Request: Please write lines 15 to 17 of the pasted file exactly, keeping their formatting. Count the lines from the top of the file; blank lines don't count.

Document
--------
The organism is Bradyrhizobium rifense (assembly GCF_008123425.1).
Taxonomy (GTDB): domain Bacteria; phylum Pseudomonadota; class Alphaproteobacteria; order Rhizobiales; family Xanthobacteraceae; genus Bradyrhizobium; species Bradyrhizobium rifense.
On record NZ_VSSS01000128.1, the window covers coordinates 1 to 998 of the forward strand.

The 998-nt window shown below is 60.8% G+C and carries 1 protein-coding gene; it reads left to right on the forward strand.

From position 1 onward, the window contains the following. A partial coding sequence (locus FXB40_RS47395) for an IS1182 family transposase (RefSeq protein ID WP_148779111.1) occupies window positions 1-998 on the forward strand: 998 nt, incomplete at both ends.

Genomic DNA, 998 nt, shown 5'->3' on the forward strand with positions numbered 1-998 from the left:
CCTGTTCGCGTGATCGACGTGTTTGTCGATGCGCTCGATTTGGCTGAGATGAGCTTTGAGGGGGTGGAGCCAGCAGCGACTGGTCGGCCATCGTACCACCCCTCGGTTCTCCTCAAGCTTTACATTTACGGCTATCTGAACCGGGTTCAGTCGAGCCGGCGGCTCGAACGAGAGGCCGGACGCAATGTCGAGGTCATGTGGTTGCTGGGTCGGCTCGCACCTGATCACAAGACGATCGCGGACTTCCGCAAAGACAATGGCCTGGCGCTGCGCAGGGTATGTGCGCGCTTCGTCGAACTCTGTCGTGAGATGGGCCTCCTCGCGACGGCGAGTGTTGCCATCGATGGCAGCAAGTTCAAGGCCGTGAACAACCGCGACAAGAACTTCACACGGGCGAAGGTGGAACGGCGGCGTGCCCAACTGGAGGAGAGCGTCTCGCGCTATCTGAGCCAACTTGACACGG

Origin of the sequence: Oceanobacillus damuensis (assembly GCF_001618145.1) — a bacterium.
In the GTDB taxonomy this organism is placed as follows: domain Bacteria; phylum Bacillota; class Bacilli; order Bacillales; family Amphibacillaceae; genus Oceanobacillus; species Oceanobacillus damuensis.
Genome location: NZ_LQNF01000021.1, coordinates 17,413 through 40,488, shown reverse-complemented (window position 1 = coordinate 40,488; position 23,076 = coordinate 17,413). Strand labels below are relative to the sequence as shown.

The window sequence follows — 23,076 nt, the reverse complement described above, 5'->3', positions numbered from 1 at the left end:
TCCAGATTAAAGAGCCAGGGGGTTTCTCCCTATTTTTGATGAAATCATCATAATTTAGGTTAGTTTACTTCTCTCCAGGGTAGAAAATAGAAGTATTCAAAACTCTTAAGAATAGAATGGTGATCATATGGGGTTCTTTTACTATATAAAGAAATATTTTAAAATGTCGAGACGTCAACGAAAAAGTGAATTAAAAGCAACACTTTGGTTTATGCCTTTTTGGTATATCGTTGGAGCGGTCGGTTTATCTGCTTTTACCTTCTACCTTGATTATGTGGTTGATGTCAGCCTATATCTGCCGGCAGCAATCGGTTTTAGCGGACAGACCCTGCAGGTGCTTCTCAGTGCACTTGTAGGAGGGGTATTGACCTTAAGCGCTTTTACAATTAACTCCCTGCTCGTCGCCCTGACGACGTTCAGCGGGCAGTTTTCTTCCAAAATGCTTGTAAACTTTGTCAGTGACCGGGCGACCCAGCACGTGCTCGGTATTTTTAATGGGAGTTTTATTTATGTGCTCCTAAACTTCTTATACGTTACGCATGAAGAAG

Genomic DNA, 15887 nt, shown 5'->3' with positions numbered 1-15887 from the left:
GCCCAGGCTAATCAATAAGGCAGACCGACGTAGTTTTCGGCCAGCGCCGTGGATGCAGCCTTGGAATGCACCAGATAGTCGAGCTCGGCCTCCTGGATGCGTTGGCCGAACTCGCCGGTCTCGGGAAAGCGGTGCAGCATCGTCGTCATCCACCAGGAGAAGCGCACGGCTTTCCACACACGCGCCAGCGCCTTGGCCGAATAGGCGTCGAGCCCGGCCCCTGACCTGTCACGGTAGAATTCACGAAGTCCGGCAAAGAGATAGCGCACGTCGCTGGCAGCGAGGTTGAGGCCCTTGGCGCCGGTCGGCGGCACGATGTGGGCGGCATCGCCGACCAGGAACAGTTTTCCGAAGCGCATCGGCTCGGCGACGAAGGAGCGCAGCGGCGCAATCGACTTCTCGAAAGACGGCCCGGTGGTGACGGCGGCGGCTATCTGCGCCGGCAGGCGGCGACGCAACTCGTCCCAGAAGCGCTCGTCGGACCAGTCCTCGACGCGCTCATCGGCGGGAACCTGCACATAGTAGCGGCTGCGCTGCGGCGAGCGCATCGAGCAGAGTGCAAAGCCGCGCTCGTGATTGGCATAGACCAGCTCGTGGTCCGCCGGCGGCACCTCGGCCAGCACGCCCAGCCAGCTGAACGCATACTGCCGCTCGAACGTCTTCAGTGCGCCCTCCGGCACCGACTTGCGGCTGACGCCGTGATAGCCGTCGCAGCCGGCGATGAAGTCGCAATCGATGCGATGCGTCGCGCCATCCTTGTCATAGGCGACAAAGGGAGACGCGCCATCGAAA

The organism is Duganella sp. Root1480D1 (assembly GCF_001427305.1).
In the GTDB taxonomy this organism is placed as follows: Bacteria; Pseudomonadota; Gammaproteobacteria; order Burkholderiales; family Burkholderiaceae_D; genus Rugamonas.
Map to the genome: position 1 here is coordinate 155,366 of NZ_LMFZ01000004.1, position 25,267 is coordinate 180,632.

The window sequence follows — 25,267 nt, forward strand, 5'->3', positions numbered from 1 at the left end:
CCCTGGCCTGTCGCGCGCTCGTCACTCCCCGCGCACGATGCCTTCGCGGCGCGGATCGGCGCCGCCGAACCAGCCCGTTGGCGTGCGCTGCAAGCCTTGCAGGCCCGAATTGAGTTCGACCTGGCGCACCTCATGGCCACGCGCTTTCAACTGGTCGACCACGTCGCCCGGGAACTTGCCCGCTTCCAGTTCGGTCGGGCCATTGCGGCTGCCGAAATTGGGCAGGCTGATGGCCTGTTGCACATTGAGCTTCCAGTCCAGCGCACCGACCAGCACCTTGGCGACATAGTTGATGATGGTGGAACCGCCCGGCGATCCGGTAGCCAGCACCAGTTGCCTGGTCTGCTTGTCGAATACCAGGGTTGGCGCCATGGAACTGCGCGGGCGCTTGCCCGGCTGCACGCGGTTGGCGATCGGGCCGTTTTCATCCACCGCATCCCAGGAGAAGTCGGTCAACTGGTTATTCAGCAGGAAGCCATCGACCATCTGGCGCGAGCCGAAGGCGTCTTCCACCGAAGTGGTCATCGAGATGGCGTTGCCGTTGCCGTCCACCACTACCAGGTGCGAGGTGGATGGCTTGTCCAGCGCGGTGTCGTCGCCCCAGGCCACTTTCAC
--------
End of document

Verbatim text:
The organism is Duganella sp. Root1480D1 (assembly GCF_001427305.1).
In the GTDB taxonomy this organism is placed as follows: Bacteria; Pseudomonadota; Gammaproteobacteria; order Burkholderiales; family Burkholderiaceae_D; genus Rugamonas.
Map to the genome: position 1 here is coordinate 155,366 of NZ_LMFZ01000004.1, position 25,267 is coordinate 180,632.